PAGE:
As Security Focus on Niger Grows, U.S.-France Tensions Brew: Part II

As Security Focus on Niger Grows, U.S.-France Tensions Brew: Part II

Editor's note: This is the first of a two-part investigative series on U.S. and French counterterrorism efforts in Niger. Part I examined Niger's emergence as a target of terrorist groups active in the Sahel region. Part II examines the growing U.S. security presence in Niger, and the nascent tensions with France over how best to counter terror and bolster Niger's security.

Though much has been made of Niger’s recent ascendance as a key U.S. ally in the Sahel region, the country had already begun to distinguish itself as a useful counterterrorism ally in Department of Defense circles as early as 2006. However, political issues, namely a constitutional crisis in 2009 and a military coup in 2010, complicated the relationship. Once elections were held and Niger’s democracy was restored in 2011, the U.S. was eager to “re-normalize” relations and expand cooperation.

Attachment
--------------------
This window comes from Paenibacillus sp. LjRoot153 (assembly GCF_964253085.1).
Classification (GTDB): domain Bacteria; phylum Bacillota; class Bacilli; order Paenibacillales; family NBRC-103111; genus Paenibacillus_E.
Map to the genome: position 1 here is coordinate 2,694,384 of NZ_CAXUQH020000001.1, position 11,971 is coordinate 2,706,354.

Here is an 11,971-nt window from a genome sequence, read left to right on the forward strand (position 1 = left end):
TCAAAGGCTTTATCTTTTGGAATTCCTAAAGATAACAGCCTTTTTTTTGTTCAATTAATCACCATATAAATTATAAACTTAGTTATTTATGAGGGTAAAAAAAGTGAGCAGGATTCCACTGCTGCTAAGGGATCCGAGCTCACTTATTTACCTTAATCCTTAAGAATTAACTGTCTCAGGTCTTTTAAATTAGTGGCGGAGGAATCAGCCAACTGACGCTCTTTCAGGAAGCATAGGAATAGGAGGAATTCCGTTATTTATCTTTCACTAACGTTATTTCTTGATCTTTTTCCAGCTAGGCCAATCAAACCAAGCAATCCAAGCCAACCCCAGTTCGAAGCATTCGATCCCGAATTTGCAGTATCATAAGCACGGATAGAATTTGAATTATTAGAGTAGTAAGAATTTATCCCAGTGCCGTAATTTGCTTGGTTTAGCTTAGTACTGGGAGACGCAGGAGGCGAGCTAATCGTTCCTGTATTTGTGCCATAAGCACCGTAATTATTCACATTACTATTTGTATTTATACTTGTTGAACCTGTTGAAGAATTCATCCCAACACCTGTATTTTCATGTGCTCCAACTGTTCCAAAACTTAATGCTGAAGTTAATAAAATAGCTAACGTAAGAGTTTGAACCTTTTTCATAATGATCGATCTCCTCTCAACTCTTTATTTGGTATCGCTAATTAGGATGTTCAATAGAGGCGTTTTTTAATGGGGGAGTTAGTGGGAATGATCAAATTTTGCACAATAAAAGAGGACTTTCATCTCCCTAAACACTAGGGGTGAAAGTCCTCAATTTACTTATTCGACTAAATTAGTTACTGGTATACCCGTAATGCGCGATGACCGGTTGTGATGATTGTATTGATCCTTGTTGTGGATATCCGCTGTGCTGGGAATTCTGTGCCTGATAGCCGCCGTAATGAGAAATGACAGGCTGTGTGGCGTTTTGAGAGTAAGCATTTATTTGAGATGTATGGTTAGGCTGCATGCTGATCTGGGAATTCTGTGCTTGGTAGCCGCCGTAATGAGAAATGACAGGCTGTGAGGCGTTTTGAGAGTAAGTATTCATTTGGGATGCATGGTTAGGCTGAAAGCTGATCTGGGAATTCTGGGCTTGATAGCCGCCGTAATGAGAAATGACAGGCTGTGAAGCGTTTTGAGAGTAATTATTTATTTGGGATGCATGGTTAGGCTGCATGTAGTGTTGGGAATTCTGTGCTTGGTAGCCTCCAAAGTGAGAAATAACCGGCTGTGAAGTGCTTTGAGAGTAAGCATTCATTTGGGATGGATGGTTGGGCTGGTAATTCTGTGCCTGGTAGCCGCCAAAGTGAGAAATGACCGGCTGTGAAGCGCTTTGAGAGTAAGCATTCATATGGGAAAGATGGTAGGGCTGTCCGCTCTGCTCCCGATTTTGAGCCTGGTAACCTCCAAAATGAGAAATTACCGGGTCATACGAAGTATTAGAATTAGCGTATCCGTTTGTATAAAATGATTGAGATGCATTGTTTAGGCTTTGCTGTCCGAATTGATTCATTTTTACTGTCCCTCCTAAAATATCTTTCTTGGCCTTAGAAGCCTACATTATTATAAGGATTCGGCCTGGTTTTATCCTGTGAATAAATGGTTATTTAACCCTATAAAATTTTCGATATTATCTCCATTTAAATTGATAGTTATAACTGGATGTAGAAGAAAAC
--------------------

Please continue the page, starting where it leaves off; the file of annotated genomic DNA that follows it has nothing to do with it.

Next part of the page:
Further impetus to deepen security ties was added by the fall of Libyan leader Moammar Gadhafi in 2011—which drove an estimated 200,000 Nigeriens living in Libya, many of whom were armed fighters, back to Niger—as well as the ensuing collapse of Mali in 2012.

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